(navigation image)
Home American Libraries | Canadian Libraries | Universal Library | Community Texts | Project Gutenberg | Children's Library | Biodiversity Heritage Library | Additional Collections
Search: Advanced Search
Anonymous User (login or join us)
Upload
See other formats

Full text of "Political Science Of The State"

396                             POLITICAL SCIENCE.

board having no connection with the parties in the place should
make the selections. It is unnecessary to say that a police
in cities ought to be under strict surveillance and liable to
speedy trial, exposing them to loss of place and other penal-
ties. The constables and other rural police may be,elected
by the community with safety, for in country townships the
character of every one is known, and the office, being not
generally capable of furnishing an entire support, will be less
sought for on party grounds.

3.  The responsibility of the arresting officer is a principle
of law which is essential to individual liberty, and yet the
most careful officer may arrest the wrong person and do him
serious harm.    In cases, therefore, where the officer is in-no
respect blameworthy for the fact or the manner of the arrest,
the society ought to be responsible, since the evil is inciden-
tal to a system necessary for its security.

4.  As we have already remarked, a detective police ought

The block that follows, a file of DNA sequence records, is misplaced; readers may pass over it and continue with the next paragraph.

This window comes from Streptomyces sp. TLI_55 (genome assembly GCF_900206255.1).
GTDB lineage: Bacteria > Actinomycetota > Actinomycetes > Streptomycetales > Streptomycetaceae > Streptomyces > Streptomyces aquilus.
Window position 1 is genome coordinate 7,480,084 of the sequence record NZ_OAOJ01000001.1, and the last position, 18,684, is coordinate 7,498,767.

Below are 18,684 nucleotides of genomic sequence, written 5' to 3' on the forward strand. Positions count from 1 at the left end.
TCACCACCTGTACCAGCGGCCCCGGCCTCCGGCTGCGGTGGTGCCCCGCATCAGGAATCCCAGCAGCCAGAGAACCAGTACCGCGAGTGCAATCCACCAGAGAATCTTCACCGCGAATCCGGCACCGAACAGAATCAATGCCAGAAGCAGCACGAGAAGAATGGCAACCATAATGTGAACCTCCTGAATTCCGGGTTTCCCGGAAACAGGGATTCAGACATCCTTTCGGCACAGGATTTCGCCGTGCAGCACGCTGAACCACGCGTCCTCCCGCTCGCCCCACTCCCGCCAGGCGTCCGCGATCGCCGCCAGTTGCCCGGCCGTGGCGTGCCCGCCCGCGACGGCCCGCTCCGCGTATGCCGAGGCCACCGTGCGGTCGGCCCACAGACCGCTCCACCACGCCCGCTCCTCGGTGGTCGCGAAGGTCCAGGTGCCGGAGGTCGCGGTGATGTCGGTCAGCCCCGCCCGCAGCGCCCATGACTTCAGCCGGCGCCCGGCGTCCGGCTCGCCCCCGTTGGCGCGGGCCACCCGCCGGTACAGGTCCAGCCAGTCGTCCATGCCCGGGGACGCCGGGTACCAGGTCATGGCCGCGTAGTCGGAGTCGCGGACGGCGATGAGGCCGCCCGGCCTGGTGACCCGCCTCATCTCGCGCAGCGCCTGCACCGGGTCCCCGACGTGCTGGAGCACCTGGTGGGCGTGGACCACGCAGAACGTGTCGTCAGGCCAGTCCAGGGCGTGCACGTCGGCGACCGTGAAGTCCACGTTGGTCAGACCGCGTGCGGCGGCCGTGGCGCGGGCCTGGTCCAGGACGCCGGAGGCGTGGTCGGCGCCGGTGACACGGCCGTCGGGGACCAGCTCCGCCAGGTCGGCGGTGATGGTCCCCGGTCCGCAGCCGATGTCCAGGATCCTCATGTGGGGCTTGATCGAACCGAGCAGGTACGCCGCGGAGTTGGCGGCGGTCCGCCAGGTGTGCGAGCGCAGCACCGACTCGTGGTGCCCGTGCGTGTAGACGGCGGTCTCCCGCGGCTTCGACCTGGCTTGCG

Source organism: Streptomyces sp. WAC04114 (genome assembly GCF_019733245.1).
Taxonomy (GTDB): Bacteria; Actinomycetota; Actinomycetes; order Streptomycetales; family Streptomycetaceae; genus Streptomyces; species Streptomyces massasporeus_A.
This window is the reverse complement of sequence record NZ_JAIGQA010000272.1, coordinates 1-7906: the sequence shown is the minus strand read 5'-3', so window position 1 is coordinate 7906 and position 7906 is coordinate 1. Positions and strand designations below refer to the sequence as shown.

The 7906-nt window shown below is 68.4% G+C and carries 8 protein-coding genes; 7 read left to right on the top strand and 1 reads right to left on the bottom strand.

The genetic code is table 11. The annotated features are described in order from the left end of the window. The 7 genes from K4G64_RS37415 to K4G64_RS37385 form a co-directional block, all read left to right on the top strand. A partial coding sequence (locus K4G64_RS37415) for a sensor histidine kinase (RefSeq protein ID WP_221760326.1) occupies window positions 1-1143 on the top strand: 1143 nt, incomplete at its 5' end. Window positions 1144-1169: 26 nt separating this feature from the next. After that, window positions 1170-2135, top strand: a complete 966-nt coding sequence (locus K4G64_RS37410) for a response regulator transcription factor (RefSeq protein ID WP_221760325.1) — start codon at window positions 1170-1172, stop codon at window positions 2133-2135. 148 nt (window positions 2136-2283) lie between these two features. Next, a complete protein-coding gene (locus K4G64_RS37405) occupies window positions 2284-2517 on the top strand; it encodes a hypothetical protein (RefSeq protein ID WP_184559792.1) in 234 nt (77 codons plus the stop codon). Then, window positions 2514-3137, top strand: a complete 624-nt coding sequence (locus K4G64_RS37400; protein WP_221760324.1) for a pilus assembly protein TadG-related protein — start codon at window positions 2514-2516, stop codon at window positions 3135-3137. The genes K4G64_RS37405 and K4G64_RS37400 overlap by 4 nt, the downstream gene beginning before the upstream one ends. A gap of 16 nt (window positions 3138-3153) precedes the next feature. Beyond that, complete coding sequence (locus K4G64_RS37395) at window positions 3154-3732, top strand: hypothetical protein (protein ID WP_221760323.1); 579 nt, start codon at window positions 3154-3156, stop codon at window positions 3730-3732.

not to be a body by itself, although its functions are analogous
to those of a court, while the functions of other policemea
have more of an administrative character.    The most expe-
rienced, the best acquainted in the corps with the haunts and
friends of knaves, will naturally be set apart for this work.
It is strictly a public duty.    What right, then, has any private
man, who has lost notes or bonds, to compound through th$
detective with the thief?    Will not the possibility even of
thus escaping the consequences of a crime by giving up parj:
of the plunder tend to increase the  number of criminals ?
And will not the detective, acting as an agent of a private per?-
son, be turned aside from his proper duty of bringing knavesjtf
justice, so as to think mainly of the percentage that will

to him ?    Nay, may he not be led to help on a crime by
practice of private persons, to instigate a rogue first and
to screen him afterwards ?    Where the detective knows wi
the culprit is, and will not bring him to light unless an adv;
tageous bargain is made with the injured party, he
himself an accessory to the crime.    Where the injured
is guilty of compounding of felony he is punishable by